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How to Satisfy the Boss
Cultivating a working relationship requires you and your boss to become fully vested in the connected responsibility you have -- contributing to the success of the organization, as individuals and as a team. Nowhere in your job description does it indicate that one of your tasks is to "satisfy your boss," but that's what you must do to live up to your end of the teamwork bargain. You're hired to satisfy the professional requirements of your boss through meeting her expectations, exhibiting admirable professional traits and being fully engaged in your work.
Living up to the expectations of your boss is at the core of satisfying any supervisor or manager. When you accepted your position, a manager or someone from human resources described your job duties or gave you a written job description. One of the key factors of a job description is the final statement that states, "And other such duties required," which means that the expectations of your boss include not just the duties that you already know are part of your job, but other responsibilities your boss deems are required.
Dependability and reliability are among those professional traits that employers search for in promising candidates and employees. During the interview process, it's likely that you talked about all the positive attributes you possess, including how committed your are to your field and how you devote the time necessary to complete your work. Job candidates stress their capabilities because they know employers want workers they can depend on to be at work and to put in a day's work for a day's pay, according to the old adage. When you lobbied for your position and the company extended an offer, you essentially entered into a social contract with the prospective employer. That said, to satisfy your boss, follow through and demonstrate all those wonderful characteristics you talked about before you were hired.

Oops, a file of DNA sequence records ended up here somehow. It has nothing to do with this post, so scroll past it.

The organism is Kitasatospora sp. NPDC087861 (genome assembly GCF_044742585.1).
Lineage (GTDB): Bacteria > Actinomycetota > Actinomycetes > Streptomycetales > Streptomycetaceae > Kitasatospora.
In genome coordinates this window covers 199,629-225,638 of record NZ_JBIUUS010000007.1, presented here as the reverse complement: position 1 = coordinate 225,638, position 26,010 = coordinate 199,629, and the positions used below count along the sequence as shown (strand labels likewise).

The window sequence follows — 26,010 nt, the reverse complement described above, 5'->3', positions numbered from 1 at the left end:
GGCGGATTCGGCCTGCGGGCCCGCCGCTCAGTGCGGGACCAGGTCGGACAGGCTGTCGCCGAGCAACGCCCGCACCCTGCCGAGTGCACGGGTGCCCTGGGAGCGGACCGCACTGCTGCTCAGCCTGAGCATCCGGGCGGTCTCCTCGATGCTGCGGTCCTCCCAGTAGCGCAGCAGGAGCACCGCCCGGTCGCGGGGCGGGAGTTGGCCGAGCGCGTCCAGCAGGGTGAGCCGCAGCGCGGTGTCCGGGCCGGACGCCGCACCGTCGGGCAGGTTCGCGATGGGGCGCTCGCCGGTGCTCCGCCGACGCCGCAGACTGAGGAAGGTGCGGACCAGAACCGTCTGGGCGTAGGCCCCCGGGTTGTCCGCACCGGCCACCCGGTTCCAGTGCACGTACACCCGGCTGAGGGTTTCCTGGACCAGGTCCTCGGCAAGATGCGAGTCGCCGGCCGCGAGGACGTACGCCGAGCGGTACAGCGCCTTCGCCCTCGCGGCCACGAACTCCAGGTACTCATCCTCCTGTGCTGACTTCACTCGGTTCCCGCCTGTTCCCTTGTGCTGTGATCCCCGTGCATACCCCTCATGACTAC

Depending on your position, you might be privy to information that your boss would be disappointed to learn that you disclosed to others. Treat all of your business matters and job responsibilities with discretion, even if you're not handling something that's specifically labeled "confidential." Gaining the trust of your boss is critical to developing a solid professional relationship that will benefit you in the long run. If you're interested in promotional opportunities, one way to ensure your boss will consider you is to demonstrate trustworthy behavior and sound business ethics.
Sitting back waiting and for your boss to hand out assignments doesn't showcase your interest in career advancement. Speak up if you're interested in learning more about the business and the organization, and tell you boss if you want training to acquire new skills or update the ones you have. These are part of a strategy to increase your value to your boss and the organization. Inquire about more work if you're willing to illustrate aptitude for new business areas and varied job duties.
The more you enjoy what you're doing, the more engaged and enthusiastic you are about your job. Employees who are -- what HR experts call "fully engaged" -- take ownership of their role within the organization, and they perform their job duties to make their bosses proud of them. That's a surefire way to satisfy your boss, because if you make her look good, she's more likely to bestow upon you both tangible and intangible rewards to express her appreciation.
Ruth Mayhew has been writing since the mid-1980s, and she has been an HR subject matter expert since 1995. Her work appears in "The Multi-Generational Workforce in the Health Care Industry," and she has been cited in numerous publications, including journals and textbooks that focus on human resources management practices. She holds a Master of Arts in sociology from the University of Missouri-Kansas City. Ruth resides in the nation's capital, Washington, D.C.
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